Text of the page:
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My interviews were characterised by a structured setting in which each interview was conducted with the same questions in the same order. This minimised the impact of context effects, where the answers can be dependent on the nature of the preceding questions. This was done as it ensured that responses were reliably aggregated and comparisons could be drawn between different samples with confidence. With this method, answers to questions are often pre-set and close-ended, but I opted for open-ended responses to allow further participant exploration and to enable more parallels to be detected within these more detailed responses. However, as with all research methods, there were limitations—there were complications with the interview planning. Recruiting participants proved difficult due to the personal nature of the interview. In addition, arranging the venue and time of the interview proved difficult—I had one participant cancel the interview, making me search for another participant, which extended the time spent on data collection. Furthermore, the topic researched is not widely investigated, thence we had limited secondary resources to compare and contrast findings with.

Employing focus groups instead, as our research method, would have impacted our findings.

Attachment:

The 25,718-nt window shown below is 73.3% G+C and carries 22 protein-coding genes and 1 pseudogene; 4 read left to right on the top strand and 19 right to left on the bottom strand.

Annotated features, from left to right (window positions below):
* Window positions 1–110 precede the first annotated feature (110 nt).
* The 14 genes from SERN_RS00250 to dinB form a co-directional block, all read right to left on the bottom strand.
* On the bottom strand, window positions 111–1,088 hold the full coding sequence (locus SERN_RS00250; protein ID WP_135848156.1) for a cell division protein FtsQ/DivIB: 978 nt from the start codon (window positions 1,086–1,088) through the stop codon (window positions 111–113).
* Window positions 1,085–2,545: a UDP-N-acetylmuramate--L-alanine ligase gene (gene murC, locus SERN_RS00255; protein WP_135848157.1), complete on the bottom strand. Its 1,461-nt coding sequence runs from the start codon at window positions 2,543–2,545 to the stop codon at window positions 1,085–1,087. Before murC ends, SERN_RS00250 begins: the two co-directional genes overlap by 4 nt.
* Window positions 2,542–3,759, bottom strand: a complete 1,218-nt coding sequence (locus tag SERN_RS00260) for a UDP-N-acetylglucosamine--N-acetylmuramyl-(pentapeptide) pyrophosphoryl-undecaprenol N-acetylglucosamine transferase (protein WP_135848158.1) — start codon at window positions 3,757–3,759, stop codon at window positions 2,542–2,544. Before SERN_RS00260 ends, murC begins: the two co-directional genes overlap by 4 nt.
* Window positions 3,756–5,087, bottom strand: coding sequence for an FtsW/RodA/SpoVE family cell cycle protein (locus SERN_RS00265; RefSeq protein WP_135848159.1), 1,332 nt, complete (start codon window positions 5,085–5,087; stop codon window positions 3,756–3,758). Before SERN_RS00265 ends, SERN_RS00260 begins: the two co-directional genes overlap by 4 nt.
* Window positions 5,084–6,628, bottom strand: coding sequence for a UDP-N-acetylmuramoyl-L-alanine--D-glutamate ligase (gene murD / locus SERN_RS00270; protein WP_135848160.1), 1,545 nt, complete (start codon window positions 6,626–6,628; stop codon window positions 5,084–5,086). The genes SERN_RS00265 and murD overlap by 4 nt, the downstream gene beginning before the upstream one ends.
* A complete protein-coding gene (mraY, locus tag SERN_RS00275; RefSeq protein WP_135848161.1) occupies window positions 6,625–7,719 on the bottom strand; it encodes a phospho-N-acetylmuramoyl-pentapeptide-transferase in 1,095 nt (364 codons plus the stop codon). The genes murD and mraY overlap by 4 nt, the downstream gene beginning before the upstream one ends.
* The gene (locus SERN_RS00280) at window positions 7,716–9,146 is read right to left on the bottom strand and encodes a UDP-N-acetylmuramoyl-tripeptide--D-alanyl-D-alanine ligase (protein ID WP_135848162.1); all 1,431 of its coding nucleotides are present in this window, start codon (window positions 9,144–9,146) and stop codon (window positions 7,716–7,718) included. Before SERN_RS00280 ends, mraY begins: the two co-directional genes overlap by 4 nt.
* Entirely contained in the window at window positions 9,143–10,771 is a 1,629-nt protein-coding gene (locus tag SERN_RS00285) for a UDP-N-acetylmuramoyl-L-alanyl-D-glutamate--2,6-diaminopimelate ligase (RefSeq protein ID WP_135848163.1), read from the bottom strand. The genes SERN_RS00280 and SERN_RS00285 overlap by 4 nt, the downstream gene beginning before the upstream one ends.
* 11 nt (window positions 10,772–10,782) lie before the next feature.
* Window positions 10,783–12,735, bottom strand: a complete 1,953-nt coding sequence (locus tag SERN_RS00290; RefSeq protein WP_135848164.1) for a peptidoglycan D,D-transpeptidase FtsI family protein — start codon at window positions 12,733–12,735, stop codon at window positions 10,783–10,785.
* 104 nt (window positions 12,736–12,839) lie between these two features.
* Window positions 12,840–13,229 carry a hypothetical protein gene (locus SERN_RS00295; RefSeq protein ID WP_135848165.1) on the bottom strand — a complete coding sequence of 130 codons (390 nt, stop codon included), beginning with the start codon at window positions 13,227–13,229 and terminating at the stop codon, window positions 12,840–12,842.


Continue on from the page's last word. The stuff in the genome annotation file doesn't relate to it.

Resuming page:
Interviewing demographically diverse groups would have resulted in a larger sample size and, in turn, more reliable results. In such a setting participants benefit from each other as build on their divergent views and enhance their comprehension of different issues, counteracting the extractive nature of research as illustrated by Romm (2015). Notwithstanding, this method was not chosen as it is subject to bias, observer dependency and a lack of anonymity.

In synthesis, we discerned that the quality of life on campus appeared to be better than in the city. The central and recurring themes were transportation, social life and location. Interviewees on campus were satisfied with transportation, though they make much less use of it, whilst those in the city were dissatisfied with the transportation to and fro campus—with one defining it as ‘unreliable’. Nightlife in the city was generally preferred by both groups, albeit campus dwellers tend to attend club nights on campus whilst those in the city seldom have nights out on campus, citing transportation and ‘a worse experience’ as reasons for these choices. From this, it was evident that location impacted social life. Further, campus students find it easier too socialise due to being around more student and being ‘closer to societies’. Those in the city found it easier to shop for clothing and food items, due to proximity to shops, in contrast with those on campus. Thence, a consideration for the university may be to improve the transport services.